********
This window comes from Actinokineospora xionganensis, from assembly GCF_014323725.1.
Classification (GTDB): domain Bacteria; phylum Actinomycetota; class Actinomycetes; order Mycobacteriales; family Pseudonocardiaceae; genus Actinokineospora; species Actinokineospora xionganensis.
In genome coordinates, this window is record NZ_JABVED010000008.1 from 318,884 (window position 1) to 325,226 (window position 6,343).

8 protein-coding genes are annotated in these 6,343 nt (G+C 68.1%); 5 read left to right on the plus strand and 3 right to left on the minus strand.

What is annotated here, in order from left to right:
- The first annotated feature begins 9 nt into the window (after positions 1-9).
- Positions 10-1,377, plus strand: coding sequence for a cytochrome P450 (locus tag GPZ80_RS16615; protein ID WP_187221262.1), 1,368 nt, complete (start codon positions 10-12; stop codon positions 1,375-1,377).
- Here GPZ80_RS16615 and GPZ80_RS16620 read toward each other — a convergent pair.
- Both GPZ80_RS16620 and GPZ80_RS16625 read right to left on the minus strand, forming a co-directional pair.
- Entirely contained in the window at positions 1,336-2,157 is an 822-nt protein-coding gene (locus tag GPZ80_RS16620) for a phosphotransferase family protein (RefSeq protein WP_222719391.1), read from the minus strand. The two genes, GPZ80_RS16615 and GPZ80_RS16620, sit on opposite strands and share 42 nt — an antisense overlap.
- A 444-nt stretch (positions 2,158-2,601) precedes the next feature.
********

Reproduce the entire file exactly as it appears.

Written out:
This window comes from Actinokineospora xionganensis, from assembly GCF_014323725.1.
Classification (GTDB): domain Bacteria; phylum Actinomycetota; class Actinomycetes; order Mycobacteriales; family Pseudonocardiaceae; genus Actinokineospora; species Actinokineospora xionganensis.
In genome coordinates, this window is record NZ_JABVED010000008.1 from 318,884 (window position 1) to 325,226 (window position 6,343).

8 protein-coding genes are annotated in these 6,343 nt (G+C 68.1%); 5 read left to right on the plus strand and 3 right to left on the minus strand.

What is annotated here, in order from left to right:
- The first annotated feature begins 9 nt into the window (after positions 1-9).
- Positions 10-1,377, plus strand: coding sequence for a cytochrome P450 (locus tag GPZ80_RS16615; protein ID WP_187221262.1), 1,368 nt, complete (start codon positions 10-12; stop codon positions 1,375-1,377).
- Here GPZ80_RS16615 and GPZ80_RS16620 read toward each other — a convergent pair.
- Both GPZ80_RS16620 and GPZ80_RS16625 read right to left on the minus strand, forming a co-directional pair.
- Entirely contained in the window at positions 1,336-2,157 is an 822-nt protein-coding gene (locus tag GPZ80_RS16620) for a phosphotransferase family protein (RefSeq protein WP_222719391.1), read from the minus strand. The two genes, GPZ80_RS16615 and GPZ80_RS16620, sit on opposite strands and share 42 nt — an antisense overlap.
- A 444-nt stretch (positions 2,158-2,601) precedes the next feature.